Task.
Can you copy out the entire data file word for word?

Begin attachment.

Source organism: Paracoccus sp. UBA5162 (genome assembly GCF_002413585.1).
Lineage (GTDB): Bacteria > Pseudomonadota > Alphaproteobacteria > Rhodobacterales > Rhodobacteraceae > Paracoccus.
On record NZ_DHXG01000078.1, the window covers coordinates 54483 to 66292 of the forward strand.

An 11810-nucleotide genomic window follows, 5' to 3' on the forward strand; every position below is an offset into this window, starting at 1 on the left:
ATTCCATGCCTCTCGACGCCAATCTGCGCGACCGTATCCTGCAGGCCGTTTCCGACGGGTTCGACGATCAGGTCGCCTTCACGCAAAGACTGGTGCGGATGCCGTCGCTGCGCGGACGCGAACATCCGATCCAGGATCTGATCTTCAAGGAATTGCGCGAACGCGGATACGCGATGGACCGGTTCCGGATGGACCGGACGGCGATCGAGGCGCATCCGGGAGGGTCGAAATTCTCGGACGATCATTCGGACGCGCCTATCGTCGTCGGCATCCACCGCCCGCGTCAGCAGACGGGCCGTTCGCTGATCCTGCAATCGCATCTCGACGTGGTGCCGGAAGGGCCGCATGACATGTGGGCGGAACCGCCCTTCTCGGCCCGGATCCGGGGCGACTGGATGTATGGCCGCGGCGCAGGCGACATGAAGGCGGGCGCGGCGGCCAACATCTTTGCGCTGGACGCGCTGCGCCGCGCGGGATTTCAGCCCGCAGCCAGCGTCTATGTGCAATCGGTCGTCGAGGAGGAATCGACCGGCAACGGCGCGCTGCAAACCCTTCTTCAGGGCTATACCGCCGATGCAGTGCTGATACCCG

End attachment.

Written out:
Source organism: Paracoccus sp. UBA5162 (genome assembly GCF_002413585.1).
Lineage (GTDB): Bacteria > Pseudomonadota > Alphaproteobacteria > Rhodobacterales > Rhodobacteraceae > Paracoccus.
On record NZ_DHXG01000078.1, the window covers coordinates 54483 to 66292 of the forward strand.

An 11810-nucleotide genomic window follows, 5' to 3' on the forward strand; every position below is an offset into this window, starting at 1 on the left:
ATTCCATGCCTCTCGACGCCAATCTGCGCGACCGTATCCTGCAGGCCGTTTCCGACGGGTTCGACGATCAGGTCGCCTTCACGCAAAGACTGGTGCGGATGCCGTCGCTGCGCGGACGCGAACATCCGATCCAGGATCTGATCTTCAAGGAATTGCGCGAACGCGGATACGCGATGGACCGGTTCCGGATGGACCGGACGGCGATCGAGGCGCATCCGGGAGGGTCGAAATTCTCGGACGATCATTCGGACGCGCCTATCGTCGTCGGCATCCACCGCCCGCGTCAGCAGACGGGCCGTTCGCTGATCCTGCAATCGCATCTCGACGTGGTGCCGGAAGGGCCGCATGACATGTGGGCGGAACCGCCCTTCTCGGCCCGGATCCGGGGCGACTGGATGTATGGCCGCGGCGCAGGCGACATGAAGGCGGGCGCGGCGGCCAACATCTTTGCGCTGGACGCGCTGCGCCGCGCGGGATTTCAGCCCGCAGCCAGCGTCTATGTGCAATCGGTCGTCGAGGAGGAATCGACCGGCAACGGCGCGCTGCAAACCCTTCTTCAGGGCTATACCGCCGATGCAGTGCTGATACCCG